It was a virtuoso performance by retiring NSW Premier Bob Carr at
Parliament House in Macquarie Street this morning, so stand by for some
fawning tributes from Labor figures and journalists alike.

There’s no doubt that Bob Carr is a brilliant political performer who,
as a former journalist, understands the power and nuances of the media
cycle better than most. When I was briefly a very bad chief-of-staff at
The Daily Telegraph during the 1999 NSW election, Carr was
regularly on the phone to then editor Col Allan who displayed appalling
bias against Liberal leader Kerry Chikarovski.

Carr worked his relationship with the Murdoch tabloid beautifully so it was no surprise The Daily Telegraph’s
website broke the news of his impending retirement this morning.
This, of course, has nothing to do with Carr’s disgraceful $1 a year
peppercorn lease for Murdoch’s Fox Studios at the old Sydney
Showgrounds or his government’s decision not to chase $50 million in
stamp duty owed by News Corp after last year’s move to America.

But what about the substance of Carr’s policy record? NSW is falling
behind economically and is now clearly the highest taxing Australian
state, even though it has the huge natural advantage of an incredible
property bubble in Sydney. The Olympics, won by the Fahey
Government but well-delivered by the Carr Government, cemented
Sydney as a truly world class international city, so migrants, tourists
and businesses alike flocked to it in spite of the Carr Government.

Carr never took much interest in the NSW budget and his financial
recklessness is best demonstrated by his tolerance of a big spending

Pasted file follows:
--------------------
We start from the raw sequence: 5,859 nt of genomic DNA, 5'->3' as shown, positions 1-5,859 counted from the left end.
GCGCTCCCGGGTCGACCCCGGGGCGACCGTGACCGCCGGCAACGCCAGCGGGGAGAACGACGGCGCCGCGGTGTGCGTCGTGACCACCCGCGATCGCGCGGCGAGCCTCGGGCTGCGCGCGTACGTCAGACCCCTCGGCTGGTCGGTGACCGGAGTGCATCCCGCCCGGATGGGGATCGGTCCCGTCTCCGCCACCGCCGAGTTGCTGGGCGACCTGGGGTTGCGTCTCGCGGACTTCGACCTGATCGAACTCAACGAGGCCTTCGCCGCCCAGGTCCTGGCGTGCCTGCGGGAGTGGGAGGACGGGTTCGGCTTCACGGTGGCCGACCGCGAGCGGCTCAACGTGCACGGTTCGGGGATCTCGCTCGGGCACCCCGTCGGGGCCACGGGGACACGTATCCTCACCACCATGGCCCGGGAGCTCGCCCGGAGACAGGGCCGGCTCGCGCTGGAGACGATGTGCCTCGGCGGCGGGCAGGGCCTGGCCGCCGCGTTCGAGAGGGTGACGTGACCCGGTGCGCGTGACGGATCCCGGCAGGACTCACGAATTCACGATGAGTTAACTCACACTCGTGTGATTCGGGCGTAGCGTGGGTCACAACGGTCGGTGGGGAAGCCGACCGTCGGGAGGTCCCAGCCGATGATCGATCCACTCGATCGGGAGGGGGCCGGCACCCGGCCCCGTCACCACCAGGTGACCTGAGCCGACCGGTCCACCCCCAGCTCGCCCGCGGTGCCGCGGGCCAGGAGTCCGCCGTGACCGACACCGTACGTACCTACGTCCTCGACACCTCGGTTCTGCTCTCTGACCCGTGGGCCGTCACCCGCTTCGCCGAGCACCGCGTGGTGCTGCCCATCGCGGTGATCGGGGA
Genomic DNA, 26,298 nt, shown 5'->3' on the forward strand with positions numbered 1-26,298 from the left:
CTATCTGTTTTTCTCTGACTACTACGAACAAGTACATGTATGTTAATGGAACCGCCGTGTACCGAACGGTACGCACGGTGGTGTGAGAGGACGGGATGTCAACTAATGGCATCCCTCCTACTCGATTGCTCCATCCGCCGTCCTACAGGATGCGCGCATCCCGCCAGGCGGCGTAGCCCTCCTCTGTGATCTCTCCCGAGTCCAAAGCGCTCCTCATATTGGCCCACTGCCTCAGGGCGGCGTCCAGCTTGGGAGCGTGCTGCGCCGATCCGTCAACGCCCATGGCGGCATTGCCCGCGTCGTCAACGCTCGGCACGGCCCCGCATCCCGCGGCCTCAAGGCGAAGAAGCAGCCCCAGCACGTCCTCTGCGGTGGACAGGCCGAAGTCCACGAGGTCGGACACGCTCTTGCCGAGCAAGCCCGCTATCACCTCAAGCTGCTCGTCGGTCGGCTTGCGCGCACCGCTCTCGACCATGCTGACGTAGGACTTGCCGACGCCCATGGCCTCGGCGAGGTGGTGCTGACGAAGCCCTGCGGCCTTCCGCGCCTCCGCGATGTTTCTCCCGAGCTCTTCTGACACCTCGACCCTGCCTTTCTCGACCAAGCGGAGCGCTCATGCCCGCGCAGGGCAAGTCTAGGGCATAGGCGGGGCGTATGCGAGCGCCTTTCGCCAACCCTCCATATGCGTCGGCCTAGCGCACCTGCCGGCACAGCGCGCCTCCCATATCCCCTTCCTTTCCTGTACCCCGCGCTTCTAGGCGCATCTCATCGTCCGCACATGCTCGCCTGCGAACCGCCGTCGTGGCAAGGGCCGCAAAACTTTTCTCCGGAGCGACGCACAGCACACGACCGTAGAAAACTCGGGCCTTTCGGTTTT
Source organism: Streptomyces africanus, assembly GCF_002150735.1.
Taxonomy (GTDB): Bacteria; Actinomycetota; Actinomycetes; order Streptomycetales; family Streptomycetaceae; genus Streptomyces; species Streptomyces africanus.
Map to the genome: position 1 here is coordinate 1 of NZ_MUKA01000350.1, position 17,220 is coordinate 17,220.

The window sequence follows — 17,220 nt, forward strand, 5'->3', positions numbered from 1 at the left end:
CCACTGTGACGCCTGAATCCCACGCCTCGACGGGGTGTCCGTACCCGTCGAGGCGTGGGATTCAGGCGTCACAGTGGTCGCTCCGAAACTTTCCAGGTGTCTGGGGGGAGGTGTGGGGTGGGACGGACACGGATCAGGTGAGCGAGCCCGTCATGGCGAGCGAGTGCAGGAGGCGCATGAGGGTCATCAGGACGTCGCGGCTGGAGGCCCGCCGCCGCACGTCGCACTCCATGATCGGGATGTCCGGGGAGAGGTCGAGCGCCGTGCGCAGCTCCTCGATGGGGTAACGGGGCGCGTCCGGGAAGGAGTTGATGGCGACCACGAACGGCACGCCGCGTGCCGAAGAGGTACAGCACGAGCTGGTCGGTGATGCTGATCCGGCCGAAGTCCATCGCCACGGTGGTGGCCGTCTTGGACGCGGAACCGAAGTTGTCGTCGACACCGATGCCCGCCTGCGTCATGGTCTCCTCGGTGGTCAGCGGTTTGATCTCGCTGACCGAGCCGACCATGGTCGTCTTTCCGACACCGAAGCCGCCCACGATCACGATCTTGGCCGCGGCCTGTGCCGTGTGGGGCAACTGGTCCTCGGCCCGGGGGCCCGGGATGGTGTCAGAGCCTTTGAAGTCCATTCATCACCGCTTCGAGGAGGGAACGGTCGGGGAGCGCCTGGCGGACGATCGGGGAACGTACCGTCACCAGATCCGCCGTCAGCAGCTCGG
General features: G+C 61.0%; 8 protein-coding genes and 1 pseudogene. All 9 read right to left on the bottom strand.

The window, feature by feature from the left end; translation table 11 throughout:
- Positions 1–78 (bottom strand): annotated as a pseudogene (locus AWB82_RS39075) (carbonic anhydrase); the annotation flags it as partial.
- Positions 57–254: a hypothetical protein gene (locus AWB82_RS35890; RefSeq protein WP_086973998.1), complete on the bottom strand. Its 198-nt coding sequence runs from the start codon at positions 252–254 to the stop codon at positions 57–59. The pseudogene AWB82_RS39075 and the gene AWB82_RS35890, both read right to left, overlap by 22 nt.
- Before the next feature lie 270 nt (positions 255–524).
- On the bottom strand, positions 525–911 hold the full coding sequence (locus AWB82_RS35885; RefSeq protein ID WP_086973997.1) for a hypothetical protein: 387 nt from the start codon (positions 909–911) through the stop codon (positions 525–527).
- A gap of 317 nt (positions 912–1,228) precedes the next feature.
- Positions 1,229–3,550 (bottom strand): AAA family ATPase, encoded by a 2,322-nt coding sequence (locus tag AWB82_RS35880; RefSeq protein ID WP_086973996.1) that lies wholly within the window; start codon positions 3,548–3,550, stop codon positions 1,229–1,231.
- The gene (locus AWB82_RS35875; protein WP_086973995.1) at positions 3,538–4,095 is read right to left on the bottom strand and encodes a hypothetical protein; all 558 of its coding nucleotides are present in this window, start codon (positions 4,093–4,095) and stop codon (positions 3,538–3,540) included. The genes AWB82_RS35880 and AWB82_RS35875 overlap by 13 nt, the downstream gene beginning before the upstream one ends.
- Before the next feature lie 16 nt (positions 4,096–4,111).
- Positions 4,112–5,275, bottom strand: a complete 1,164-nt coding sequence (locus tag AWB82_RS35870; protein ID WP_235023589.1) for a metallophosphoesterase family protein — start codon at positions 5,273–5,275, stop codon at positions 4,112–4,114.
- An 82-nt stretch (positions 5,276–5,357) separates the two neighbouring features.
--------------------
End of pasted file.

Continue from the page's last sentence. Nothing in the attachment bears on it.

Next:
Lefty, deputy premier Andrew Refshauge, replacing Treasurer Michael
Egan when he retired last year. Carr gloated today that he had reduced debt by $12 billion
making his “the first government in NSW history to retire debt, rather
than add to it.”

The claim is plain wrong because Carr has allowed unfunded superannuation
liabilities to blow out by billions and has also used dodgy accounting
techniques to load up debt in off-budget enterprises, such as
electricity companies.

Carr only kept his budget nominally in surplus by more than doubling
tax revenue over his ten years in office and by leaving the field in
many infrastructure projects to gouging private enterprises. Macquarie
Bank and its listed offshoots have literally reaped billions from the
Carr Government’s inability to responsibly manage its finance to fund
essential infrastructure projects such as roads and rail upgrades.

Claiming that establishing more national parks is your greatest legacy
isn’t exactly a glowing self-endorsement, but don’t expect too much
critical analysis of Carr’s legacy from a love-struck press pack, save for an incisive column that
former NSW Auditor General Tony Harris will no doubt produce for The AFR.

Harris has been one of the only critics to accurately point out the
Carr Government’s many policy and financial weaknesses, but few others
in Sin City seem to care too much.

Peter Fray

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